Rahul to take over as Cong chief soon: Sonia

The Times of India (New Delhi edition) - - FRONT PAGE - NEWS NET­WORK

New Delhi: Congress pres­i­dent Sonia Gandhi on Fri­day con­firmed that her son, Rahul, would soon take over from her as the party chief, mak­ing it clear that on­go­ing or­gan­i­sa­tional polls will clinch the muchawaited gen­er­a­tional change.

“You have been ask­ing this for so many years and it’s now hap­pen­ing,” Sonia Gandhi told a TV chan­nel, point­ing at Rahul Gandhi at a func­tion here. Her com­ments in­di­cate that he is likely to take charge af­ter Di­wali.

Rahul sidestepped the sub- ject by re­fer­ring to a con­tro­versy over BJP pres­i­dent Amit Shah’s son. “What about Jay Shah’s takeover and the huge in­crease in his turnover?” he said, ac­cord­ing to the chan­nel.

The pe­ti­tion­ers had chal­lenged a cen­tral gov­ern­ment di­rec­tive to states to sen­si­tise law-en­forc­ing and in­tel­li­gence de­part­ments to iden­tify and de­port all il­le­gal Ro­hingya mi­grants, who the pe­ti­tion­ers said had come to In­dia to save their lives from bru­tal per­se­cu­tion un­leashed by the Myan­mar army in Rakhine prov­ince.

Me­hta said the is­sue had wide ram­i­fi­ca­tions and the gov­ern­ment, was in talks with Bangladesh and Myan­mar to find a per­ma­nent so­lu­tion to il­le­gal mi­gra­tion that threat­ened In­dia’s na­tional se­cu­rity, eco­nomic in­ter­ests and the in­ter­est of the labour class. “Pass­ing such an in­terim or­der was not re­quired as even the pe­ti­tion­ers have not sought it,” he said.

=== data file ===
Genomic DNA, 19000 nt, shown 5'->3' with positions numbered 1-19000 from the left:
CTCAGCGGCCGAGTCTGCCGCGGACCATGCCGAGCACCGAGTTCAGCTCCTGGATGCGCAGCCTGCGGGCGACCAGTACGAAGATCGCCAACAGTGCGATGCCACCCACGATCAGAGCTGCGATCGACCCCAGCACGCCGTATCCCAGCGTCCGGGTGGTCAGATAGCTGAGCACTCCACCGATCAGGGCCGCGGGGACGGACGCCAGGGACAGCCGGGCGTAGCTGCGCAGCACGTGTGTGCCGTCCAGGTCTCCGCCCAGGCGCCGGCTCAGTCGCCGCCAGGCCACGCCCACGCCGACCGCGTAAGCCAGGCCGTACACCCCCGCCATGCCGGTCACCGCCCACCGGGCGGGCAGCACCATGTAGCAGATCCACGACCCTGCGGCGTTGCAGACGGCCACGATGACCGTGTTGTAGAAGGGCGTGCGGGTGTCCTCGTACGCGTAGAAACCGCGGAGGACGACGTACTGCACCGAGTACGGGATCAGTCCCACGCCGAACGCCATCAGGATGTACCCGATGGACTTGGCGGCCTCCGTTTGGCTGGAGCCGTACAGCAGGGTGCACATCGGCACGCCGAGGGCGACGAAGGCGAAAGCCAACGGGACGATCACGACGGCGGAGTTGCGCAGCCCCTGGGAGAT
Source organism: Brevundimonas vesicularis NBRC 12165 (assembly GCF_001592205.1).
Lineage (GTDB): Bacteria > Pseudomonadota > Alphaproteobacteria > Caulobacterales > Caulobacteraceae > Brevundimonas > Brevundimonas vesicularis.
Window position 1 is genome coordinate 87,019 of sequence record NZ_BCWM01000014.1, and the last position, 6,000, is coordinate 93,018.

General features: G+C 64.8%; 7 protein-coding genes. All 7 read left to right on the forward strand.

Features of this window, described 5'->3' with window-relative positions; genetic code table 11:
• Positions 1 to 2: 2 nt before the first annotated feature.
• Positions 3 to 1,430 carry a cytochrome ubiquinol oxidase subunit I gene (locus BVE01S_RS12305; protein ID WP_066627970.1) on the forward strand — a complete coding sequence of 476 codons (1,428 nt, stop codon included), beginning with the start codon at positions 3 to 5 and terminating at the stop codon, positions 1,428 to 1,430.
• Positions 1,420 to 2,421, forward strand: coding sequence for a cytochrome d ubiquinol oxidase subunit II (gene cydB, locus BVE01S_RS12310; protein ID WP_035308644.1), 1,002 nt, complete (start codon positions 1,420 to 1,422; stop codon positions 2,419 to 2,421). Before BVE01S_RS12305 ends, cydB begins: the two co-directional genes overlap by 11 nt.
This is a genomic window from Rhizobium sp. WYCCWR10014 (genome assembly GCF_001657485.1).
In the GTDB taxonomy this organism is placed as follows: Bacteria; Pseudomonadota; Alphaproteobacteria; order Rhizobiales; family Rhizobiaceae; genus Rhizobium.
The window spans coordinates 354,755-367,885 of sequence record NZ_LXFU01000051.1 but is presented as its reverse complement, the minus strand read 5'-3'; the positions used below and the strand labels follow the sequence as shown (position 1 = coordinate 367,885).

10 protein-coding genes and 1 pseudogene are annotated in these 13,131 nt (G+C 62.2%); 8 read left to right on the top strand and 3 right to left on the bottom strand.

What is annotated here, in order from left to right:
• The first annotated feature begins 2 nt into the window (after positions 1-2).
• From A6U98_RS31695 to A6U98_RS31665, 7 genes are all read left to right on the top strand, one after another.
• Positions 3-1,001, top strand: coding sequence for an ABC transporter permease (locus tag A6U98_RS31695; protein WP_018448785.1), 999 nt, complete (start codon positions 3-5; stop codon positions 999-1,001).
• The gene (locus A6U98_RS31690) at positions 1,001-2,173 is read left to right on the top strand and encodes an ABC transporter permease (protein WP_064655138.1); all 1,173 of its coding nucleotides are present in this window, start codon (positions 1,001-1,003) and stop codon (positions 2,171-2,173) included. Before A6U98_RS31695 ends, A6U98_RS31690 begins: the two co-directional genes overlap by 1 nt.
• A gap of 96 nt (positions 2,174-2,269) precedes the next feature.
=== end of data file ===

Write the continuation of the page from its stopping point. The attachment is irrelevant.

The bench changed its mind and ac­knowl­edged, “There can­not be an iota of doubt that there has to be a broader hu­man­i­tar­ian ap­proach to the is­sue which has come be­fore the court for the first time. But na­tional in­ter­est can­not be kept sec­ondary. A bal­ance has to be struck.”

Af­ter a lot of per­sua­sion by Me­hta, the SC agreed not to pass any in­terim or­der and recorded Fali S Na­ri­man’s sub­mis­sion that if the pe­ti­tion­ers felt there was any ex­i­gency (in event of any gov­ern­ment ac­tion to de­port the Ro­hingya), they would move the court.

The CJI said, “We have devel­oped a tra­di­tion to pro­tect peo­ple in hu­man­i­tar­ian sit­u­a­tions. But we have to see how far the court can go in this is- sue (sic). There are com­pet­ing in­ter­ests. On one side it is na­tional, se­cu­rity, eco­nomic and labour in­ter­ests and on the other side, there are chil­dren, women, in­firm, sick and aged who need pro­tec­tion. A mi­grant hav­ing ter­ror links gets de­prived of hu­man­i­tar­ian con­sid­er­a­tions. But chil­dren, women and in­firm have to be dealt with dif­fer­ently.”

Na­ri­man added it was fal­la­cious on the part of the Cen­tre to ar­gue that the Ro­hingya is­sue was in the ex­ec­u­tive’s ex­clu­sive do­main.

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